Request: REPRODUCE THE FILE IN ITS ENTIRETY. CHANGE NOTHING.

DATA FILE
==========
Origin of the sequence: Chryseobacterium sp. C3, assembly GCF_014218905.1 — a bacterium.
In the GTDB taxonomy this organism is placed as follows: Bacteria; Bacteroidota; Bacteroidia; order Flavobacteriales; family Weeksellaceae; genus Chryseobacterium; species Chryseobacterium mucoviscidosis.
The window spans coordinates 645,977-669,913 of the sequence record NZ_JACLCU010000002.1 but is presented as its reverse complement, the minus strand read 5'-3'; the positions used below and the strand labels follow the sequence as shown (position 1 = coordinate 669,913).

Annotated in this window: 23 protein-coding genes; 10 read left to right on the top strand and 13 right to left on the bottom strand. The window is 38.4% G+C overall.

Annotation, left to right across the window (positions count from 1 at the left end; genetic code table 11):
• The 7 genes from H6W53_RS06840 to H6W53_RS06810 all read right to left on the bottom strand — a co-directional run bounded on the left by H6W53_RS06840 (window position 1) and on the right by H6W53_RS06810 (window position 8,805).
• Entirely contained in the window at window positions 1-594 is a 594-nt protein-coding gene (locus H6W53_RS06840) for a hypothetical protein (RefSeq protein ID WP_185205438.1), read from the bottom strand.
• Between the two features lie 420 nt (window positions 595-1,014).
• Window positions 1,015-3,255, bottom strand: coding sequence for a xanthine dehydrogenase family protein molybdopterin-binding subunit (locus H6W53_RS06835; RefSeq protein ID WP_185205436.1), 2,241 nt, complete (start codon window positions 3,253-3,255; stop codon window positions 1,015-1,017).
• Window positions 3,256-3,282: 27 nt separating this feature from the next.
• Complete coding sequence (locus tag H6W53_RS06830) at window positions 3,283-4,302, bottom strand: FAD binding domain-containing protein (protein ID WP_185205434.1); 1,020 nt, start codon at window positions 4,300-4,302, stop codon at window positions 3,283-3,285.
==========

Origin of the sequence: Chryseobacterium sp. C3, assembly GCF_014218905.1 — a bacterium.
In the GTDB taxonomy this organism is placed as follows: Bacteria; Bacteroidota; Bacteroidia; order Flavobacteriales; family Weeksellaceae; genus Chryseobacterium; species Chryseobacterium mucoviscidosis.
The window spans coordinates 645,977-669,913 of the sequence record NZ_JACLCU010000002.1 but is presented as its reverse complement, the minus strand read 5'-3'; the positions used below and the strand labels follow the sequence as shown (position 1 = coordinate 669,913).

Annotated in this window: 23 protein-coding genes; 10 read left to right on the top strand and 13 right to left on the bottom strand. The window is 38.4% G+C overall.

Annotation, left to right across the window (positions count from 1 at the left end; genetic code table 11):
• The 7 genes from H6W53_RS06840 to H6W53_RS06810 all read right to left on the bottom strand — a co-directional run bounded on the left by H6W53_RS06840 (window position 1) and on the right by H6W53_RS06810 (window position 8,805).
• Entirely contained in the window at window positions 1-594 is a 594-nt protein-coding gene (locus H6W53_RS06840) for a hypothetical protein (RefSeq protein ID WP_185205438.1), read from the bottom strand.
• Between the two features lie 420 nt (window positions 595-1,014).
• Window positions 1,015-3,255, bottom strand: coding sequence for a xanthine dehydrogenase family protein molybdopterin-binding subunit (locus H6W53_RS06835; RefSeq protein ID WP_185205436.1), 2,241 nt, complete (start codon window positions 3,253-3,255; stop codon window positions 1,015-1,017).
• Window positions 3,256-3,282: 27 nt separating this feature from the next.
• Complete coding sequence (locus tag H6W53_RS06830) at window positions 3,283-4,302, bottom strand: FAD binding domain-containing protein (protein ID WP_185205434.1); 1,020 nt, start codon at window positions 4,300-4,302, stop codon at window positions 3,283-3,285.